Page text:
Dale held a Bachelor of Arts degree from the University of Kansas City and a Master of Arts degree in education from UMKC. He taught in the public schools of Smithville, North Kansas City, and Park Hill High School, where he initiated the first program of stringed instrument instruction. He left Park Hill to join the music faculty at what was then Park College. In addition to serving as KCCO’s first concert master Dale was also the original concert master of the Northland Symphony. In later years he was employed in various capacities at the Kansas City Public library. Following his retirement he spent his time in private teaching, taking care of his house and grounds, and volunteering at St. Luke’s Northland Hospital.

Dale Bryan with violin

Dale continued to play his violin until the last few years of his life. The photo at left was taken within the last few months and shows Dale with his violin – the same one he played during his time with KCCO.

Our thoughts are with Dale’s family as we mourn the loss of our fellow music lover and key figure in KCCO’s history.

You can read Dale’s complete obituary here. KCCO is grateful to David McLane Bryan, Dale’s son, for providing the recent photo of Dale and for informing us of his passing.

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Meet the President – Sheila Evans

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For our 2018-2019 season, KCCO is welcoming a new board member! Sheila Evans will act as co-president with Don Goldenbaum until Don departs for the north in January, after which Sheila will act as president.

Sheila Evans has a 360 degree view of the arts, having been a performer, board member, chairperson, funder, and Executive Director.

Sheila was most recently Executive Director of the Allentown Symphony Association, in Allentown, Pennsylvania. In that role, she quadrupled the number of performances in Miller Symphony Hall—including Symphony, Jazz, Dance, Children’s Theater, and popular performances; led a $6m fund raising drive in order to eliminate debt for the Hall and fund new improvements for the 120-year-old historic hall; founded the El Sistema Lehigh Valley program with other community leaders to create musical and life opportunities for at-risk students in the Allentown Public Schools; and was recognized by the Allentown Human Relations Council with a Diversity and Inclusion Award—recognizing Diversity of performers; staff, and programming.

Sheila was recognized in 2016 as a “Woman of Influence” in the Lehigh Valley. She received a “Gateway to Equity Award” from the Allentown American Association of University Women in 2013. She served as a member of the Allentown Arts Commission from 2011-2017 and as a member of the Pennsylvania Council of the Arts grant making body for multiple years. Sheila is also a member of the Muhlenberg College Board of Associates and the Allentown Rotary.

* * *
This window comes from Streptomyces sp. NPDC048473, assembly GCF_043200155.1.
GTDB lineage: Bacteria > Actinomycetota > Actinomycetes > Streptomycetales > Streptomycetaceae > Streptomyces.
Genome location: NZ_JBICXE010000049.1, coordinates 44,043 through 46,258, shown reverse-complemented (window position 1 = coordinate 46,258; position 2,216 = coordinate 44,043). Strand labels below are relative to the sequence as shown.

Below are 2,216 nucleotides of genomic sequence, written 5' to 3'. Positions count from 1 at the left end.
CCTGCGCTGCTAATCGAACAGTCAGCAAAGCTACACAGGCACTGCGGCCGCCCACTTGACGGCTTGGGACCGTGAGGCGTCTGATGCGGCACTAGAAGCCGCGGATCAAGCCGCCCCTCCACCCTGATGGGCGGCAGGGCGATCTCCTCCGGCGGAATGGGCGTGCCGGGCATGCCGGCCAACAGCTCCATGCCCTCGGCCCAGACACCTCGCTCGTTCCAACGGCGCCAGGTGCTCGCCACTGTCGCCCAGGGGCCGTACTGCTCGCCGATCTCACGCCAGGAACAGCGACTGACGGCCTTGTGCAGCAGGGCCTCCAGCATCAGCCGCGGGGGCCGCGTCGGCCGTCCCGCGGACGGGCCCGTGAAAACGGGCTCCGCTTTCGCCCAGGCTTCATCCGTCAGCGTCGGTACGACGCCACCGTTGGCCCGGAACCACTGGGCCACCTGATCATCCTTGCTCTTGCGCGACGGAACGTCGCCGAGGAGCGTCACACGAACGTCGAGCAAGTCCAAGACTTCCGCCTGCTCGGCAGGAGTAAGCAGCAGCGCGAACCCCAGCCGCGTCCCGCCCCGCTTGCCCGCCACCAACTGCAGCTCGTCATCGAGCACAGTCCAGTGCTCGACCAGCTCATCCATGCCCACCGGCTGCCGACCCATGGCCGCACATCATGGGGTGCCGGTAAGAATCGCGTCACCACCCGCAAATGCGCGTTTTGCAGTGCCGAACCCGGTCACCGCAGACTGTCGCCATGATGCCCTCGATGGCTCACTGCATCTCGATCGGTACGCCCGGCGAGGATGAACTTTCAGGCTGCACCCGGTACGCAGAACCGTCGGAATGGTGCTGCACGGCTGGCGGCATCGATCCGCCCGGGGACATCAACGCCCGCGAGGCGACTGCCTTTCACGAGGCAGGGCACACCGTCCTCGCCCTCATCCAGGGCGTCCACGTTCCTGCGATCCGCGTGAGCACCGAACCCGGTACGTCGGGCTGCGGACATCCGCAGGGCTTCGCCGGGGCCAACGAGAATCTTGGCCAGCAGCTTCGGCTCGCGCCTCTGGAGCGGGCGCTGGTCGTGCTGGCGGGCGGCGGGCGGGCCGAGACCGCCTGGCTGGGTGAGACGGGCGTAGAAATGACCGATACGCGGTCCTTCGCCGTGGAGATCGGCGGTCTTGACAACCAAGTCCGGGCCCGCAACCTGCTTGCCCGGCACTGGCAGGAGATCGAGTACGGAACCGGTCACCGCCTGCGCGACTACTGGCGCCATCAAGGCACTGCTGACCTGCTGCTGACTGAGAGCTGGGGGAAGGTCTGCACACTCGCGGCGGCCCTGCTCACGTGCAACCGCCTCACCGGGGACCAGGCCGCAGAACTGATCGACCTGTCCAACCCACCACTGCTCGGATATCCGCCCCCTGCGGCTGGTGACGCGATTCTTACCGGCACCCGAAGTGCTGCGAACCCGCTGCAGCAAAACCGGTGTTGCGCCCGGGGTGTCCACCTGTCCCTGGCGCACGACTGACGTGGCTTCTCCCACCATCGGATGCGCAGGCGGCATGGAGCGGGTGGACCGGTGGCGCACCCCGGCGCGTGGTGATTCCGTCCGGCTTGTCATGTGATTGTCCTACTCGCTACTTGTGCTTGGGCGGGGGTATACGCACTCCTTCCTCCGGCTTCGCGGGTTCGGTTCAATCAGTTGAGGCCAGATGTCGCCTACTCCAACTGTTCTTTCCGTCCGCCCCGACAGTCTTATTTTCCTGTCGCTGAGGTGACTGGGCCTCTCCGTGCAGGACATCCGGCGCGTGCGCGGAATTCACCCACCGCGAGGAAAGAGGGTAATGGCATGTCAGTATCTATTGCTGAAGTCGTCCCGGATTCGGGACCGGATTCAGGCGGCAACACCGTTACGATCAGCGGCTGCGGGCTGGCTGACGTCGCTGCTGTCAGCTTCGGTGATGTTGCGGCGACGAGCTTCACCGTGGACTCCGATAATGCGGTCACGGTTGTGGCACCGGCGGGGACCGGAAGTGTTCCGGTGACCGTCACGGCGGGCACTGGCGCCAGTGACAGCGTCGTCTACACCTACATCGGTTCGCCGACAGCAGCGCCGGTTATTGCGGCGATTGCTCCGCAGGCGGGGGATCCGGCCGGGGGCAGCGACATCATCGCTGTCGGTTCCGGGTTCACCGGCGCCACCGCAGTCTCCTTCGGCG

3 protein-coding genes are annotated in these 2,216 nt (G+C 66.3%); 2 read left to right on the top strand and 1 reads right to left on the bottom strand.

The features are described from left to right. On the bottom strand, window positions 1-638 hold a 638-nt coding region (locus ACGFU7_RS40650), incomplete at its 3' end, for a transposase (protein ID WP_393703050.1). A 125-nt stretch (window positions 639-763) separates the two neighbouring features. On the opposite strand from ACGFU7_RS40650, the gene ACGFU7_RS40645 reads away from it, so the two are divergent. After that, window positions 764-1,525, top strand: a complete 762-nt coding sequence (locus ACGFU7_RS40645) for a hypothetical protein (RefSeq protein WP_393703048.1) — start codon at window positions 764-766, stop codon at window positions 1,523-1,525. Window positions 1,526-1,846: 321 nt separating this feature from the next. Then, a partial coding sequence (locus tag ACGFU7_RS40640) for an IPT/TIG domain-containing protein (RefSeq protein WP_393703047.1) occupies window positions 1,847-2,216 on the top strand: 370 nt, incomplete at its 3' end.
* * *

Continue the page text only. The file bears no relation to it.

Jazz has been a part of Sheila’s life since she moved to Detroit in 1973 as a violin student of Mischa Mischakoff – concertmaster to Toscanini and of the Philadelphia and Detroit Symphonies. While a student in Detroit, Sheila discovered her love of jazz at Baker’s Keyboard Lounge. George Benson was the first performer that she heard there – and she was hooked.

After several years as a violinist with the Omaha Symphony, Sheila decided to pursue an MBA in Marketing and Finance at Arizona State University – following which she returned to Detroit to launch a 20+ year career in telecommunications in Detroit, New Jersey, and finally in Kansas City. While in Kansas City she was a board member and then Chairperson of the Lyric Opera of Kansas City. She returned to the musical life in 2009 as the Executive Director of the Allentown Symphony Association.

Sheila has three children – Ruth, an Editor at Getty Publications in Los Angeles, Nathan, a jazz trombonist and composer in Buenos Aires, and Matt, white water guide and restaurateur in Gunnison, Colorado. She has been married for three years to Robert Cort, who makes her life possible.

This summer Sheila returned to Kansas City, where she will continue her tradition of community involvement and support for the arts as co-president and then president of the board of the Kansas City Civic Orchestra. She and her husband Bob are looking forward to re-engaging with Kansas City music (and sports) as both participants and audience members.

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Musician Spotlight – Charles Jessup, Flute

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Charles (Charlie) Jessup grew up on Long Island about 100 miles east of New York City, although all of his relatives came from the Boston area. He began playing the flute in the 6th grade and continued playing throughout junior high, high school, and college. Initially after high school Charlie went to college in his home state of New York, but he then transferred to Indiana University in Bloomington, Indiana to attend optometry school. Indiana University also happened to have a fantastic music school, and Charlie attended many wonderful concerts there. He also played in the local community orchestra, the Bloomington Symphony. He received his doctor of optometry degree in 1971, when the Vietnam War was raging. He joined the Air Force, and that brought him to the Kansas City area.

Charlie was the base optometrist at Richards-Gebaur Air Force Base in Belton, MO for two years. He really liked the Kansas City area, so he decided to stay. While he was in the Air Force, Charlie began to take flute lessons with Jim Hamilton, who was one of the flutists in the Kansas City Symphony and one of the major flute teachers in the city. He studied with him for ten years.